Tip: you can make your own brown sugar at home by mixing 1 TBSP molasses per 1 cup granulated sugar.
Variations on this process produce most of the other types of cane sugar typically available. For instance, organic and vegan sugars are made with fewer chemicals, and of course without the use of bone char.
Fun fact, if the sugar is organic, it means it is also vegan — no need to pay extra bucks for the word ‘vegan’ on the label!
But what about raw sugar?
What we think of as “Raw” sugar (be it sucanat, demerara, turbinado, or some other type) are all less-refined, but none of them are technically raw. In the production of “raw” sugar, the cane juice gets boiled to the point where it crystallizes, then the sugar crystals get washed and spun through the centrifuge just once or twice, resulting in a relatively high molasses content in comparison to fully refined sugar.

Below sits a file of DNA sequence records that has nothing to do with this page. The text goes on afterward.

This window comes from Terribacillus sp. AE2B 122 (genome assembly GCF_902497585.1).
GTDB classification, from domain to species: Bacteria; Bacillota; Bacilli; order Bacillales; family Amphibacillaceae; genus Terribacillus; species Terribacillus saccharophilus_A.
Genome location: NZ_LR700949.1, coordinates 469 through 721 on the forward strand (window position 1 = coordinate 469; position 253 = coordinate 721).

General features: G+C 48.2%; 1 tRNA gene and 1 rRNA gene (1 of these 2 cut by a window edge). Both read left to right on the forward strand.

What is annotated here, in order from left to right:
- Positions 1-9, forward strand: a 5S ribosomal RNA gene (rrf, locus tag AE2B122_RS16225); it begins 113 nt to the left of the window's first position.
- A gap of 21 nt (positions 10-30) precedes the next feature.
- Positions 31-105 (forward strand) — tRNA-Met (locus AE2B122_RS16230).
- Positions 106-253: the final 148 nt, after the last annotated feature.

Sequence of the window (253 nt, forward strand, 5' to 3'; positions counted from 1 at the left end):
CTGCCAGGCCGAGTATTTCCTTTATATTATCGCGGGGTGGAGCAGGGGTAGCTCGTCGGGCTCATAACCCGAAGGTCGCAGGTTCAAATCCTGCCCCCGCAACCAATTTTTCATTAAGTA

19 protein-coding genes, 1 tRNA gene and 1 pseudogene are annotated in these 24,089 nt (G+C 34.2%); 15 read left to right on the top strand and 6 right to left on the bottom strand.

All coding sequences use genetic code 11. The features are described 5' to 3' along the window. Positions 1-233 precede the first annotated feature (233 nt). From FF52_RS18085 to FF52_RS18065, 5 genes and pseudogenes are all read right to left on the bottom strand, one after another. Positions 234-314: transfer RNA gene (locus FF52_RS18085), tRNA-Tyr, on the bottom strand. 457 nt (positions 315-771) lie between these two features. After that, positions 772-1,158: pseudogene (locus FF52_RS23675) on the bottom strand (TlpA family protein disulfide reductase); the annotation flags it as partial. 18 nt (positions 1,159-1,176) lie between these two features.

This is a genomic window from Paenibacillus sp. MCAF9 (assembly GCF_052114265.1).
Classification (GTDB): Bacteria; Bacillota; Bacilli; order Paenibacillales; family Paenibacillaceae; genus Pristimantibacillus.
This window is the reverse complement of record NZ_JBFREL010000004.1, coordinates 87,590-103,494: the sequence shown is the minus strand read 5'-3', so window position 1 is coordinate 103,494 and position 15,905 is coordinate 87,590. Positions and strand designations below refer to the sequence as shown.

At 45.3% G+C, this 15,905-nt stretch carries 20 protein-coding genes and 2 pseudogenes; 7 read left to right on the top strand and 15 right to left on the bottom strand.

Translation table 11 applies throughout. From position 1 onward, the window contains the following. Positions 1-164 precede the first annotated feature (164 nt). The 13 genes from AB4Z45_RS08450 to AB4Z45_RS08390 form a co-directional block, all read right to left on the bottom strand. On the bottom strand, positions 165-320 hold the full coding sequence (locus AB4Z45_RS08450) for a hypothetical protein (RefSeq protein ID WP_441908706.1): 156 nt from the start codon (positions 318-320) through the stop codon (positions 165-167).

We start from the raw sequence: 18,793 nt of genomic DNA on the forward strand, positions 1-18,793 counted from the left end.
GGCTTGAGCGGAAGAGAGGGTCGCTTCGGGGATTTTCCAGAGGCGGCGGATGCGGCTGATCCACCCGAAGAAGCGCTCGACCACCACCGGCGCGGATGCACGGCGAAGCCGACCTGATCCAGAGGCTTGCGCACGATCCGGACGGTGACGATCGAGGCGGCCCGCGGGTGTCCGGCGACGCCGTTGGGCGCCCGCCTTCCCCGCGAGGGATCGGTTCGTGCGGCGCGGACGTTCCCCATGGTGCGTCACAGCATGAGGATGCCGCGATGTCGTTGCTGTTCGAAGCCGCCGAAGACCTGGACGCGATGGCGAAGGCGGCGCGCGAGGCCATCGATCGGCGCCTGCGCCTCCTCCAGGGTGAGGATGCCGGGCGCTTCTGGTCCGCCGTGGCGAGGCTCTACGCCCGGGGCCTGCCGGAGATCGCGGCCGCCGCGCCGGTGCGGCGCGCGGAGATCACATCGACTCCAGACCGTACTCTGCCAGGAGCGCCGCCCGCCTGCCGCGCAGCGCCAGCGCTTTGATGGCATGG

Some other specialty sugars, such as muscavado, are considered “un-refined”. What that means is the cane juice is boiled to the point where it crystallizes, and then the sugar is placed in the sun to dry out. Muscavado is a very dark brown sugar with all of the natural molasses still in tact. While most raw sugars are produced organically, some naturally occurring chemicals may be used to remove impurities and ensure the sugar meets the FDA standards.
Because raw sugars are less processed and still contain some of the unfiltered molasses, they have a significantly higher mineral content then regular sugars. Whether or not these sugars are more “healthful” than fully refined sugars is debatable, though. As Robert Wolke said in his book What Einstein Told His Cook, the minerals found in less-refined sugar are “nothing you can’t get from dozens of other foods. You’d have to eat a truly unhealthful amount of brown sugar to get your daily mineral requirements that way.” (Then again, looking at those statistics I cited earlier, if we all ate raw sugar instead of white sugar who knows what a difference it might make!)
This is part one of a series I’m writing on different sweeteners and how they’re made, used, and the impact they have.
Stay tuned for part two! You can read part two here: Sweet Talk, Part 2 – Molasses, Treacle, and Sorghum Syrup